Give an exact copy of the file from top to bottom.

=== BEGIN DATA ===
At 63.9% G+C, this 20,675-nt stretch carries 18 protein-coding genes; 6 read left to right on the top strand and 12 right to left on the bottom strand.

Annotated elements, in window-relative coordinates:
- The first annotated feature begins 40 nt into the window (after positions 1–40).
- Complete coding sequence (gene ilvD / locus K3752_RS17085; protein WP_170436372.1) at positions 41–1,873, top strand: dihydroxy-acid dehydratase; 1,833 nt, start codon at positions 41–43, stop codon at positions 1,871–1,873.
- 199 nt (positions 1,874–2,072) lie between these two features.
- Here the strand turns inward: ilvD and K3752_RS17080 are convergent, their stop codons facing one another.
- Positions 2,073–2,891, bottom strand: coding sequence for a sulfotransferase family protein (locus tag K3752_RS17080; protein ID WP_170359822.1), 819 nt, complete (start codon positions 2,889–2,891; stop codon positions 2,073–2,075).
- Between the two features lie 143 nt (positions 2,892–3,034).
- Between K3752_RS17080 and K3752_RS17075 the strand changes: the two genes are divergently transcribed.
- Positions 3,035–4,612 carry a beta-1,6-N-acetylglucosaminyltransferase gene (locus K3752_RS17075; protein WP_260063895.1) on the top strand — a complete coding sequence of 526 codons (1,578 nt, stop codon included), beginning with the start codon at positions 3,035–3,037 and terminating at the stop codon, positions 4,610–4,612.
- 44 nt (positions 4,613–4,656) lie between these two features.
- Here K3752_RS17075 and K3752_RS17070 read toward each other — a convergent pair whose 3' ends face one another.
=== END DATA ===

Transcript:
At 63.9% G+C, this 20,675-nt stretch carries 18 protein-coding genes; 6 read left to right on the top strand and 12 right to left on the bottom strand.

Annotated elements, in window-relative coordinates:
- The first annotated feature begins 40 nt into the window (after positions 1–40).
- Complete coding sequence (gene ilvD / locus K3752_RS17085; protein WP_170436372.1) at positions 41–1,873, top strand: dihydroxy-acid dehydratase; 1,833 nt, start codon at positions 41–43, stop codon at positions 1,871–1,873.
- 199 nt (positions 1,874–2,072) lie between these two features.
- Here the strand turns inward: ilvD and K3752_RS17080 are convergent, their stop codons facing one another.
- Positions 2,073–2,891, bottom strand: coding sequence for a sulfotransferase family protein (locus tag K3752_RS17080; protein ID WP_170359822.1), 819 nt, complete (start codon positions 2,889–2,891; stop codon positions 2,073–2,075).
- Between the two features lie 143 nt (positions 2,892–3,034).
- Between K3752_RS17080 and K3752_RS17075 the strand changes: the two genes are divergently transcribed.
- Positions 3,035–4,612 carry a beta-1,6-N-acetylglucosaminyltransferase gene (locus K3752_RS17075; protein WP_260063895.1) on the top strand — a complete coding sequence of 526 codons (1,578 nt, stop codon included), beginning with the start codon at positions 3,035–3,037 and terminating at the stop codon, positions 4,610–4,612.
- 44 nt (positions 4,613–4,656) lie between these two features.
- Here K3752_RS17075 and K3752_RS17070 read toward each other — a convergent pair whose 3' ends face one another.